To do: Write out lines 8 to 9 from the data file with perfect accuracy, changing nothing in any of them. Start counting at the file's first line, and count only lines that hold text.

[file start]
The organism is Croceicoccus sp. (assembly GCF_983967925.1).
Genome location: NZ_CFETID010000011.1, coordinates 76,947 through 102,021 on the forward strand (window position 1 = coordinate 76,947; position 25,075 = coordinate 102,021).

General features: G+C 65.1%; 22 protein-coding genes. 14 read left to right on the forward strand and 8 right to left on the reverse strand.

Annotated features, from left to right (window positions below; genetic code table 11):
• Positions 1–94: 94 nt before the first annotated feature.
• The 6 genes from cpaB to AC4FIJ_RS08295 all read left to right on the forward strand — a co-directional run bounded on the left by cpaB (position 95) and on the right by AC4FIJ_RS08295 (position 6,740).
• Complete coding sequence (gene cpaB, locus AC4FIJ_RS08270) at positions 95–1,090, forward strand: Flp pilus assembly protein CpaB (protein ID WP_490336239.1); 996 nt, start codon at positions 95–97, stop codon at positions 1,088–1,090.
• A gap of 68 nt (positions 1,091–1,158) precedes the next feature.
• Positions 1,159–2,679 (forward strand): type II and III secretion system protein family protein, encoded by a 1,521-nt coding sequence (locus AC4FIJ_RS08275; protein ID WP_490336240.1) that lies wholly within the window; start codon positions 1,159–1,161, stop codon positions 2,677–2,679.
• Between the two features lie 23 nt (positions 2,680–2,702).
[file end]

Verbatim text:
• A gap of 68 nt (positions 1,091–1,158) precedes the next feature.
• Positions 1,159–2,679 (forward strand): type II and III secretion system protein family protein, encoded by a 1,521-nt coding sequence (locus AC4FIJ_RS08275; protein ID WP_490336240.1) that lies wholly within the window; start codon positions 1,159–1,161, stop codon positions 2,677–2,679.